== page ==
Beneficial effects of Hibiscus rosa-sinensis L. flower aqueous extract in pregnant rats with diabetes

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Afiune, Luana Alves Freitas
Leal-Silva, Thaís
Sinzato, Yuri Karen [UNESP]
Moraes-Souza, Rafaianne Queiroz [UNESP]
Soares, Thaigra Sousa [UNESP]
Campos, Kleber Eduardo
Fujiwara, Ricardo Toshio
Herrera, Emilio
Damasceno, Débora Cristina [UNESP]
Volpato, Gustavo Tadeu [UNESP]

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Purpose: The Hibiscus rosa-sinensis flower is widely used in Brazilian traditional medicine for the treatment of diabetes and has shown antifertility activity in female Wistar rats. However, there is no scientific confirmation of its effect on diabetes and pregnancy. The aim of this study was evaluate the effect of aqueous extract of H. rosa-sinensis flowers on maternalfetal outcome in pregnant rats with diabetes. Methods: Diabetes was induced by streptozotocin (STZ, 40 mg/kg) in virgin, adult, female Wistar rats. After diabetes induction, the rats were mated. The pregnant rats were distributed into four groups (n minimum = 11 animals/group): non-diabetic, non-diabetic treated, diabetic, and diabetic treated. Oral aqueous extract of Hibiscus rosa-sinensis was administered to rats in the treatment groups during pregnancy. At term pregnancy, maternal reproductive outcomes, fetal parameters, and biochemical parameters were analyzed. Results: The non-diabetic treated group showed decreased high density lipoprotein cholesterol, increased atherogenic index (AI) and coronary artery risk index (CRI), and increased preimplantation loss rate compared to the non-diabetic group. Although treatment with H. rosasinensis led to no toxicity, it showed deleterious effects on cardiac and reproductive functions. However, the diabetic treated group showed increased maternal and fetal weights, reduced AI and CRI, and reduced preimplantation loss rate compared to the untreated diabetic group. Conclusion: Our results demonstrate beneficial effects of this flower only in pregnant rats with diabetes and their offspring. Although these findings cannot be extrapolated to human clinical use, they show that the indiscriminate intake of H. rosa-sinensis may be harmful to healthy individuals and its use should be completely avoided in pregnancy.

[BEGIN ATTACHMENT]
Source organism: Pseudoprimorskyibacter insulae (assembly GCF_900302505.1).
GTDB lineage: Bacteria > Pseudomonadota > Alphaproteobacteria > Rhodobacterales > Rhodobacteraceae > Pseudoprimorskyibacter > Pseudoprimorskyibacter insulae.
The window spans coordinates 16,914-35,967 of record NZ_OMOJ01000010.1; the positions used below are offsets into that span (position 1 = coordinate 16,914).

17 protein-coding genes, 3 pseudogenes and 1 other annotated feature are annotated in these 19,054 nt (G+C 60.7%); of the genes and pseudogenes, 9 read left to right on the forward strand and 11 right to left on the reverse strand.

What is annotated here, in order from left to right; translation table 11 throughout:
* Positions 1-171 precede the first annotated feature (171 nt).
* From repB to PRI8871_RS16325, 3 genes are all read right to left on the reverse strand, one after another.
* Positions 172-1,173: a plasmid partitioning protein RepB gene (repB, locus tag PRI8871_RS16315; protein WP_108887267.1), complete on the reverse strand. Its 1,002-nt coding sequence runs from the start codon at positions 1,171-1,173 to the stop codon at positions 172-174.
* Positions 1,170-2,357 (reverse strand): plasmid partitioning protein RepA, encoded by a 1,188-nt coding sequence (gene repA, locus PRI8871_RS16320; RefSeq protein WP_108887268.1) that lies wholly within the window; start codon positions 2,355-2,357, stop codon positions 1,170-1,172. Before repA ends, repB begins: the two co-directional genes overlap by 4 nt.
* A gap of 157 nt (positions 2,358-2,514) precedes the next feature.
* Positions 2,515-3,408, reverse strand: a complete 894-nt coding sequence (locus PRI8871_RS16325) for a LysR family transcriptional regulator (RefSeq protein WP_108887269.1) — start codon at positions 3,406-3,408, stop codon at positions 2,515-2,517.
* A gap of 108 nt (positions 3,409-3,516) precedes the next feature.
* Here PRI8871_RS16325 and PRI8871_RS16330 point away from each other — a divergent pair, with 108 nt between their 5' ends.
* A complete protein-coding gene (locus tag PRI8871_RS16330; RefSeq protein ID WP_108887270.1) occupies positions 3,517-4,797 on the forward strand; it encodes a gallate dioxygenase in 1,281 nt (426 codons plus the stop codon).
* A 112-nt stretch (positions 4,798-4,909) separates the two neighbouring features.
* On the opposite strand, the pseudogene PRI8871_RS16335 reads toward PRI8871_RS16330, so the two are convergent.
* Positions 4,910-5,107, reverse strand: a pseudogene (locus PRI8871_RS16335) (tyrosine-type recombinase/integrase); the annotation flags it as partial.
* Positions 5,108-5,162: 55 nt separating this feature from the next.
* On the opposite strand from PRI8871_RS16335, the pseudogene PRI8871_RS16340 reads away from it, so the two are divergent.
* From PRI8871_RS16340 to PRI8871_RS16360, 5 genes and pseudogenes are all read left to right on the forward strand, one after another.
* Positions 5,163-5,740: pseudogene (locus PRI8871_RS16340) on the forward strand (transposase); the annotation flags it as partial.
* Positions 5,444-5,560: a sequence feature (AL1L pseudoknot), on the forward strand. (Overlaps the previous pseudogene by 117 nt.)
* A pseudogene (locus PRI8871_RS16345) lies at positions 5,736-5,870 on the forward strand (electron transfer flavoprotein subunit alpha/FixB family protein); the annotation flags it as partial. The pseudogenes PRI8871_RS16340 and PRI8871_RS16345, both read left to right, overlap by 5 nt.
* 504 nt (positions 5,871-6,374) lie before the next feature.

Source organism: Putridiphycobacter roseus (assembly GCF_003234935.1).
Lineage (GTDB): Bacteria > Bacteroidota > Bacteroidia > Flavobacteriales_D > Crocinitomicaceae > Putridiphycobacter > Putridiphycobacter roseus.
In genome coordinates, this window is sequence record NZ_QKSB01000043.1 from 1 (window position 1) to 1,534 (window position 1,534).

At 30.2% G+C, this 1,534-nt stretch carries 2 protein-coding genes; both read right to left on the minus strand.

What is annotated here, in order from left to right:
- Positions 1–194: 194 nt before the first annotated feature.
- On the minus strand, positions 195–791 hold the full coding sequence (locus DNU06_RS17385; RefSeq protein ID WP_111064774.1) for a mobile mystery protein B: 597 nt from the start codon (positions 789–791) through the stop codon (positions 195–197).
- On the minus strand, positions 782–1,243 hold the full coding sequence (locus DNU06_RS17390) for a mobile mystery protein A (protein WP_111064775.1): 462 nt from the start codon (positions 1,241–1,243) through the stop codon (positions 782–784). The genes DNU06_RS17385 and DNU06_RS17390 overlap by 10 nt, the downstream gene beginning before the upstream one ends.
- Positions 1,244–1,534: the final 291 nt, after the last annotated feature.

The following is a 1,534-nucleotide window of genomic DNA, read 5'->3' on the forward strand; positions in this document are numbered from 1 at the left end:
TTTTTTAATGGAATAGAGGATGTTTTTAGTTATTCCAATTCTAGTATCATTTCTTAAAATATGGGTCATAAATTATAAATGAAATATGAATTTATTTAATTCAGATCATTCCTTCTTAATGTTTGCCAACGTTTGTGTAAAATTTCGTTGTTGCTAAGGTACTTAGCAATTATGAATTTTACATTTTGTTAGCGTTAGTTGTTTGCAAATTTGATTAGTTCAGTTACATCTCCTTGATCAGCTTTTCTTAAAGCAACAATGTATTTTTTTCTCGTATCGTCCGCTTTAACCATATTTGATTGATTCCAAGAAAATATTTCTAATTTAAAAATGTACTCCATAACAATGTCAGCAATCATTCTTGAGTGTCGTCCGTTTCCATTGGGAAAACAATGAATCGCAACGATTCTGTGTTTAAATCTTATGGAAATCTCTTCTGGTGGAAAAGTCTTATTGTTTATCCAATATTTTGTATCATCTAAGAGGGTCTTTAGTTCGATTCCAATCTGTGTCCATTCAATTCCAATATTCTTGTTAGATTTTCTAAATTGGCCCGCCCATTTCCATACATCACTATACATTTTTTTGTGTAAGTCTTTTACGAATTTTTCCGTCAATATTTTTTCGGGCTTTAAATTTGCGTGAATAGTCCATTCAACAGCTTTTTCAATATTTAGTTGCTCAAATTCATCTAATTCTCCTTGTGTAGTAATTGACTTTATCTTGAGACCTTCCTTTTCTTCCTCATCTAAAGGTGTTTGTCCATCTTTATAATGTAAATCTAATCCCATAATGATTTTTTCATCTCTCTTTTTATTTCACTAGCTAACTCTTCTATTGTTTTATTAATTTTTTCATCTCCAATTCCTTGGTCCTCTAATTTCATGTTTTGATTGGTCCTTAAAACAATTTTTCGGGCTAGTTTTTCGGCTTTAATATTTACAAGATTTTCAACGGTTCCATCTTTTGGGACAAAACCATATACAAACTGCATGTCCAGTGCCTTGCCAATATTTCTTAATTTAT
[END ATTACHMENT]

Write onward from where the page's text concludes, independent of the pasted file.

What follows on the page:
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PLoS ONE, v. 12, n. 6, 2017.